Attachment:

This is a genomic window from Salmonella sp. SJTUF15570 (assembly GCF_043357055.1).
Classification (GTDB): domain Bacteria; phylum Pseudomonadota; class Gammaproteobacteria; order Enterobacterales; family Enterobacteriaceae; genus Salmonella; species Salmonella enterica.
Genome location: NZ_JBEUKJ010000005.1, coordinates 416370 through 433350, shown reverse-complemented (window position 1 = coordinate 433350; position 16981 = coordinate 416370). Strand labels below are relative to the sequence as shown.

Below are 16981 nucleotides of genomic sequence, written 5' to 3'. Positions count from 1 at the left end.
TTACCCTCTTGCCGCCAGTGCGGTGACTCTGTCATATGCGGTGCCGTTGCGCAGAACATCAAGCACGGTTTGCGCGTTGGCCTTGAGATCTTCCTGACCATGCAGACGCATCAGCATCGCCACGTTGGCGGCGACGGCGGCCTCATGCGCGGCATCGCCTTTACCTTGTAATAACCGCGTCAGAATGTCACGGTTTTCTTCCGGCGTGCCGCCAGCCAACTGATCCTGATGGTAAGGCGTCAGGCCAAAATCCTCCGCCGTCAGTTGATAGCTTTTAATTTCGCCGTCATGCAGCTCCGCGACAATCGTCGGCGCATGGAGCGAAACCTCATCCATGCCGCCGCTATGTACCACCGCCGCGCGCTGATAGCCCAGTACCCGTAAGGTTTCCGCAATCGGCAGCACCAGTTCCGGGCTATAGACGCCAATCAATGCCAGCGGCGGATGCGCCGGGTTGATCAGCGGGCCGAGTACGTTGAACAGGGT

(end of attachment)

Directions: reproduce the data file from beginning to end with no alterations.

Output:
This is a genomic window from Salmonella sp. SJTUF15570 (assembly GCF_043357055.1).
Classification (GTDB): domain Bacteria; phylum Pseudomonadota; class Gammaproteobacteria; order Enterobacterales; family Enterobacteriaceae; genus Salmonella; species Salmonella enterica.
Genome location: NZ_JBEUKJ010000005.1, coordinates 416370 through 433350, shown reverse-complemented (window position 1 = coordinate 433350; position 16981 = coordinate 416370). Strand labels below are relative to the sequence as shown.

Below are 16981 nucleotides of genomic sequence, written 5' to 3'. Positions count from 1 at the left end.
TTACCCTCTTGCCGCCAGTGCGGTGACTCTGTCATATGCGGTGCCGTTGCGCAGAACATCAAGCACGGTTTGCGCGTTGGCCTTGAGATCTTCCTGACCATGCAGACGCATCAGCATCGCCACGTTGGCGGCGACGGCGGCCTCATGCGCGGCATCGCCTTTACCTTGTAATAACCGCGTCAGAATGTCACGGTTTTCTTCCGGCGTGCCGCCAGCCAACTGATCCTGATGGTAAGGCGTCAGGCCAAAATCCTCCGCCGTCAGTTGATAGCTTTTAATTTCGCCGTCATGCAGCTCCGCGACAATCGTCGGCGCATGGAGCGAAACCTCATCCATGCCGCCGCTATGTACCACCGCCGCGCGCTGATAGCCCAGTACCCGTAAGGTTTCCGCAATCGGCAGCACCAGTTCCGGGCTATAGACGCCAATCAATGCCAGCGGCGGATGCGCCGGGTTGATCAGCGGGCCGAGTACGTTGAACAGGGT